‘I could have been killed’ - walker attacked by cattle near Weaver’s Way

Cattle close to the Weavers Way public path. Picture by Stephen De'ath.

Cattle close to the Weavers Way public path. Picture by Stephen De'ath. - Credit: Archant

A walker who said he was almost killed when cattle attacked has called for dangerous livestock to be moved away from public rights of way.

Cattle close to the Weavers Way public path. Picture by Stephen De'ath.

Cattle close to the Weavers Way public path. Picture by Stephen De'ath. - Credit: Archant

Stephen De'ath, of Fleggburgh, was walking on the Weaver's Way path, between Halvergate and Berney Arms, when he came face to face with a herd of cows.

Protecting their calves, the cattle surrounded the 54-year-old before one of them attacked and knocked him to the ground.

Mr De'ath, who works in the offshore industry in Great Yarmouth, was left in severe pain with injuries to his back and shoulder and was forced to take time off work.

'I could easily have been killed,' he said, adding that he was now reluctant to walk the path again.


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'On entering the field I saw the cows and attempted to go round them but they came towards me and surrounded me.

'I decided to start backing away towards the gate, but one had come behind me and butted me in the back with severe force knocking me, face first, to the ground.

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'I was among the feet of the cows. I managed to get to my feet and the cows stood their ground but, thank God, didn't trample me or attack further.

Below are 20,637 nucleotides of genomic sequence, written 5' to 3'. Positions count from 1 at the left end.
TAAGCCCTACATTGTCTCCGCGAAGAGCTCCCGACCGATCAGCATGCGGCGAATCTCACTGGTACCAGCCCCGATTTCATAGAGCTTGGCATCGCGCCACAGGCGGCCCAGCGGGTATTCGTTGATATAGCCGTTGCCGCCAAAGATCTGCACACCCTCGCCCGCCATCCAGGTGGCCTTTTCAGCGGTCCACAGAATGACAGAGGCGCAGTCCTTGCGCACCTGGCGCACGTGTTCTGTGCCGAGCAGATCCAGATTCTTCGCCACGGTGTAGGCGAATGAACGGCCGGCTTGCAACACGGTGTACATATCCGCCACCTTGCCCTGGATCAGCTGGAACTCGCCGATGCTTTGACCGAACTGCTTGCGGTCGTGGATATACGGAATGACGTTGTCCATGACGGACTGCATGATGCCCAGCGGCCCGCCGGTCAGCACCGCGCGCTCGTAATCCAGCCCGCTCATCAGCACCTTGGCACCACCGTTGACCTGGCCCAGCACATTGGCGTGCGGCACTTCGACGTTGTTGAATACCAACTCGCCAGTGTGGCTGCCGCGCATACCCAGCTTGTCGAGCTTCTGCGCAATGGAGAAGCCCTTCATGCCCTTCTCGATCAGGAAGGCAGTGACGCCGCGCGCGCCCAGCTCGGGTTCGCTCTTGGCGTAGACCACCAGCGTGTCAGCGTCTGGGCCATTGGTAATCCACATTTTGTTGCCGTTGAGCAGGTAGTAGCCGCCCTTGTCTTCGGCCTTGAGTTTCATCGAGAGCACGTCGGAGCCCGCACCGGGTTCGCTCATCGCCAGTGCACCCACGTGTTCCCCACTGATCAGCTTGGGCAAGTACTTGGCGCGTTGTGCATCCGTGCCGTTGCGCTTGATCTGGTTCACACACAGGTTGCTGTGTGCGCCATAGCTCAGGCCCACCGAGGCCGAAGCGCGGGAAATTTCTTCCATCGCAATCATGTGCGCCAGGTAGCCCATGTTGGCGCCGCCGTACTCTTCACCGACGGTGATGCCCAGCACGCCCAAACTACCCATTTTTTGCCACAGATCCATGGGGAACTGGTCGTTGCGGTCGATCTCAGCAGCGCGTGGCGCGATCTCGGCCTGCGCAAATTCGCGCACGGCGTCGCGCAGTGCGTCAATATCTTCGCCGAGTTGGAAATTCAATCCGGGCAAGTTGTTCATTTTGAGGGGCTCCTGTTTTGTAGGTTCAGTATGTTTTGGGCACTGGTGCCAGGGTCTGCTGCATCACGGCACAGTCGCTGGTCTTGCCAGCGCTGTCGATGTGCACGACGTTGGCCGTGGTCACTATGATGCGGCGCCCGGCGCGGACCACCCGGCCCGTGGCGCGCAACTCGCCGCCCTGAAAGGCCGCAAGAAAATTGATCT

'I managed to keep calm, made myself big by holding my arms out and slowly backed away.'

Weaver's Way is a 56-mile long rural trail running from Cromer to Yarmouth. It crosses dozens of fields and farmland where animals graze.

After he was fit enough to return to work, Mr De'ath contacted Norfolk County Council to voice his concerns.

'I do not want someone else to suffer as I have or quite easily a fatality on my conscience,' he said.

'The HSE website shows that the farmer has a duty of care to protect people should animals be known to be dangerous. In this case these animals should be removed from a public right of way without delay.'

A spokesman for the county council declined to comment on Stephen's incident, but confirmed there were rules in place to keep people safe on public rights of way.

The council website states: 'If any animal, which is known to be dangerous by the keeper of the animal, causes injury to a member of the public using a Public Right of Way, an offence may be committed and the occupier could be sued by the injured party.'

It is illegal to keep a bull over 10 months old on its own in a field that is crossed by public rights of way, but bulls can be kept with cows or heifers.

Walkers also have responsibilties; they are told to follow any signs, leave gates and property as they find them, protect plants and animals and take litter home, and to always keep dogs under control.

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